The article is by Jonathan Handel, a Hollywood entertainment and technology lawyer who wrote a book in 2012 titled, The New Zealand Hobbit Crisis: How Warner Bros bent a government to its will and crushed an attempt to unionize The Hobbit. The book highlights how the 2010 industrial dispute is “an unusually dramatic example of corporate leverage exerted against a nation-state and its workers.”
In Handel’s latest article, he explains how the film business was determined in 2010 to reduce the employment rights and conditions of film workers in New Zealand, and threatened to pull the production of The Hobbit out of the country if they didn’t get their way. They came to New Zealand to lobby the National Government for a law change, as well as for additional subsidies.
Handel says: “It was a potent threat against a tiny island nation of then-around 4 million people, particularly in light of the tourist boom sparked by the earlier Lord of the Rings films and expected from the Hobbit prequels — and the law dovetailed with the Kiwi government’s pro-business tilt under the then-prime minister, former Merrill Lynch executive John Key.”
The article celebrates the new coalition government prioritising the repeal of the Hobbit law. New Workplace Relations Minister, Iain Lees-Galloway is quoted explaining that the soon-to-be-repealed law “is a breach of International Labour Organization Convention 98 which New Zealand has ratified and must therefore adhere to”.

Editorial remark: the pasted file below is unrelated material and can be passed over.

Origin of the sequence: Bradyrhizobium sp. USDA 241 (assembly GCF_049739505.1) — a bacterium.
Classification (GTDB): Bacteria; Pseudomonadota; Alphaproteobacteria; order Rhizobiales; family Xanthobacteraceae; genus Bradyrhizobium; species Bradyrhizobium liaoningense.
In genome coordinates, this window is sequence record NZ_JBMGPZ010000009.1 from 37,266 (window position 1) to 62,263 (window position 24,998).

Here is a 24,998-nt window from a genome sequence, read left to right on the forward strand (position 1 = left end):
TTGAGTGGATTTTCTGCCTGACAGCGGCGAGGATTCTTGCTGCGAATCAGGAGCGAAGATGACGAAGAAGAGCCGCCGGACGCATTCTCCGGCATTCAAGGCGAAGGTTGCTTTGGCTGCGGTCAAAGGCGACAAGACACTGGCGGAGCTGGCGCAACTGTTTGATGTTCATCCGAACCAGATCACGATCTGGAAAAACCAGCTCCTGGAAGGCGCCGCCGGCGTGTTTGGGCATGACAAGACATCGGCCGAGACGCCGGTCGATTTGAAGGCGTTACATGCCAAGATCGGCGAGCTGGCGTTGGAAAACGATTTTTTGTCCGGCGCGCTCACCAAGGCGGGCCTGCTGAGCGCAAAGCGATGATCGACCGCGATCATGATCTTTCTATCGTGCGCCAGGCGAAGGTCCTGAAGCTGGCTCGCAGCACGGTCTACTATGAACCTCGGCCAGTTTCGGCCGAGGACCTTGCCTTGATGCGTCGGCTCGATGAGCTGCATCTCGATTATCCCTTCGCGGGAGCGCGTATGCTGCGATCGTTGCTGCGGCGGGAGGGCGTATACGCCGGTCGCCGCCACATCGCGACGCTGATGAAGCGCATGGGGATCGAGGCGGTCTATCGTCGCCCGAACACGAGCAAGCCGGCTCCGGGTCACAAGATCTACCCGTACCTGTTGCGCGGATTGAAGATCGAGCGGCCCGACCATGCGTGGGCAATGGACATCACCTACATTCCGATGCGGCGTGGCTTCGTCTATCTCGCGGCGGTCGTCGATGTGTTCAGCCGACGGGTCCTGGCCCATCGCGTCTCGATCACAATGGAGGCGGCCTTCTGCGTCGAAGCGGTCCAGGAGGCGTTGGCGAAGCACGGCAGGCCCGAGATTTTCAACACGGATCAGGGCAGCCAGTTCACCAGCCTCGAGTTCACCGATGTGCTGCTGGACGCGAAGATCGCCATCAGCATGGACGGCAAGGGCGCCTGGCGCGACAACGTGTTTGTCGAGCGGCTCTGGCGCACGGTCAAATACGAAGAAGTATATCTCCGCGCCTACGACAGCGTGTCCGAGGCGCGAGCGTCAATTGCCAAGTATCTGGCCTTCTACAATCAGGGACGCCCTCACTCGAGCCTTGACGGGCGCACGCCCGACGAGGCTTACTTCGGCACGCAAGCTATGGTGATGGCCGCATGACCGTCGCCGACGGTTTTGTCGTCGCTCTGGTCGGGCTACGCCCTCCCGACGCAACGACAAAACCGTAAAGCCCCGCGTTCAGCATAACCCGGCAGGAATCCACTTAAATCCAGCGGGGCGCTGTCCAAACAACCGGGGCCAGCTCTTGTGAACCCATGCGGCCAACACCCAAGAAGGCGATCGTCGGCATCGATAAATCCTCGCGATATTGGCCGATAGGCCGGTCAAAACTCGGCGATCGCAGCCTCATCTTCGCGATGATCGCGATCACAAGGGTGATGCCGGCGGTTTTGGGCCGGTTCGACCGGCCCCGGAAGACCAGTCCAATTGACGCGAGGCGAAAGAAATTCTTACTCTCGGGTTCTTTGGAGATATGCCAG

And Equity New Zealand president Jennifer Ward-Lealand is reported saying “This is a law that is deeply unfair for workers, so it is wonderful to see our new Government make its repeal a priority”.
The Labour Party and union movement were particularly incensed by the Hobbit crisis because it involved so much duplicity by the film business and the government of the day. This is explained very well by Brent Edwards who points to the fact that the whole crisis was manufactured in order to get the public on side: “That law was rushed through Parliament overnight as the government bowed to the demands of the powerful Hollywood studios. Even worse, the government told the public the Hobbit dispute was unresolved despite knowing that days earlier the actors’ union, Equity, had agreed to lift the international boycott on the film” – see: ‘Hobbit law’ change vindication for late union leader.